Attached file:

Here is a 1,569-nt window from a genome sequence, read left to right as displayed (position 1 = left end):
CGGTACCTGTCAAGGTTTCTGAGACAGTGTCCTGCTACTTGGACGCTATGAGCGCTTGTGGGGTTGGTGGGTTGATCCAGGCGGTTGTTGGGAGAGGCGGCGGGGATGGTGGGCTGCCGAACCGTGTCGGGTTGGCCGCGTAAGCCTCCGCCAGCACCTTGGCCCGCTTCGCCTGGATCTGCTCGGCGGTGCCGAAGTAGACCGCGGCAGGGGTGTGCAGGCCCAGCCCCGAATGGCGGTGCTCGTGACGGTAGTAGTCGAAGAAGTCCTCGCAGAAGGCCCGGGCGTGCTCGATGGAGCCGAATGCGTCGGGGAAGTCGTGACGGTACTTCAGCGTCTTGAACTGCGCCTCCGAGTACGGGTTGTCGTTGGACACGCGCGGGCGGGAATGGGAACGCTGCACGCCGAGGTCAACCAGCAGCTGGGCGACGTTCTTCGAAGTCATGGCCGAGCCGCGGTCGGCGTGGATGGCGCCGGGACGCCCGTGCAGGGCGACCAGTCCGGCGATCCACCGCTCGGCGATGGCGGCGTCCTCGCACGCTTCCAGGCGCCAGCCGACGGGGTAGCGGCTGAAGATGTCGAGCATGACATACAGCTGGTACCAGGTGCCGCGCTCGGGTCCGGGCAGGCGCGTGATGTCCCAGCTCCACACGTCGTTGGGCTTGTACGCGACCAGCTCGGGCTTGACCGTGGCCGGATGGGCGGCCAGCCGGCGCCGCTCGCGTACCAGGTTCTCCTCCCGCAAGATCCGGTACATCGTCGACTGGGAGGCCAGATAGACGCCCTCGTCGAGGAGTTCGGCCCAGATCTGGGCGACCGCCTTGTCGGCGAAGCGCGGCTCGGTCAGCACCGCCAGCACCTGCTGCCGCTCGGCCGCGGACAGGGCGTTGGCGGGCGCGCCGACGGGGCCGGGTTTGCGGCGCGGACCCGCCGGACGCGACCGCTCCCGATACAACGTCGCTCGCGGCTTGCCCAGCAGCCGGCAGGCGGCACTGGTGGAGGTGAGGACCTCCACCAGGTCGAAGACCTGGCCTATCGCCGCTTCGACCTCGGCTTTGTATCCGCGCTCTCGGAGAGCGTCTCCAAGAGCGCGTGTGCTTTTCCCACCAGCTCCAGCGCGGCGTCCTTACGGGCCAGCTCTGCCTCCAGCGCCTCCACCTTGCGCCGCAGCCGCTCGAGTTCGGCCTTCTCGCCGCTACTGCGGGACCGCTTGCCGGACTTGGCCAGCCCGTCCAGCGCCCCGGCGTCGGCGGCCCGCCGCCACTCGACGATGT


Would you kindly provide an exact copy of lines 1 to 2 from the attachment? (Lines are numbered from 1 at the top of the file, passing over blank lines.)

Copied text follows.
Here is a 1,569-nt window from a genome sequence, read left to right as displayed (position 1 = left end):
CGGTACCTGTCAAGGTTTCTGAGACAGTGTCCTGCTACTTGGACGCTATGAGCGCTTGTGGGGTTGGTGGGTTGATCCAGGCGGTTGTTGGGAGAGGCGGCGGGGATGGTGGGCTGCCGAACCGTGTCGGGTTGGCCGCGTAAGCCTCCGCCAGCACCTTGGCCCGCTTCGCCTGGATCTGCTCGGCGGTGCCGAAGTAGACCGCGGCAGGGGTGTGCAGGCCCAGCCCCGAATGGCGGTGCTCGTGACGGTAGTAGTCGAAGAAGTCCTCGCAGAAGGCCCGGGCGTGCTCGATGGAGCCGAATGCGTCGGGGAAGTCGTGACGGTACTTCAGCGTCTTGAACTGCGCCTCCGAGTACGGGTTGTCGTTGGACACGCGCGGGCGGGAATGGGAACGCTGCACGCCGAGGTCAACCAGCAGCTGGGCGACGTTCTTCGAAGTCATGGCCGAGCCGCGGTCGGCGTGGATGGCGCCGGGACGCCCGTGCAGGGCGACCAGTCCGGCGATCCACCGCTCGGCGATGGCGGCGTCCTCGCACGCTTCCAGGCGCCAGCCGACGGGGTAGCGGCTGAAGATGTCGAGCATGACATACAGCTGGTACCAGGTGCCGCGCTCGGGTCCGGGCAGGCGCGTGATGTCCCAGCTCCACACGTCGTTGGGCTTGTACGCGACCAGCTCGGGCTTGACCGTGGCCGGATGGGCGGCCAGCCGGCGCCGCTCGCGTACCAGGTTCTCCTCCCGCAAGATCCGGTACATCGTCGACTGGGAGGCCAGATAGACGCCCTCGTCGAGGAGTTCGGCCCAGATCTGGGCGACCGCCTTGTCGGCGAAGCGCGGCTCGGTCAGCACCGCCAGCACCTGCTGCCGCTCGGCCGCGGACAGGGCGTTGGCGGGCGCGCCGACGGGGCCGGGTTTGCGGCGCGGACCCGCCGGACGCGACCGCTCCCGATACAACGTCGCTCGCGGCTTGCCCAGCAGCCGGCAGGCGGCACTGGTGGAGGTGAGGACCTCCACCAGGTCGAAGACCTGGCCTATCGCCGCTTCGACCTCGGCTTTGTATCCGCGCTCTCGGAGAGCGTCTCCAAGAGCGCGTGTGCTTTTCCCACCAGCTCCAGCGCGGCGTCCTTACGGGCCAGCTCTGCCTCCAGCGCCTCCACCTTGCGCCGCAGCCGCTCGAGTTCGGCCTTCTCGCCGCTACTGCGGGACCGCTTGCCGGACTTGGCCAGCCCGTCCAGCGCCCCGGCGTCGGCGGCCCGCCGCCACTCGACGATGT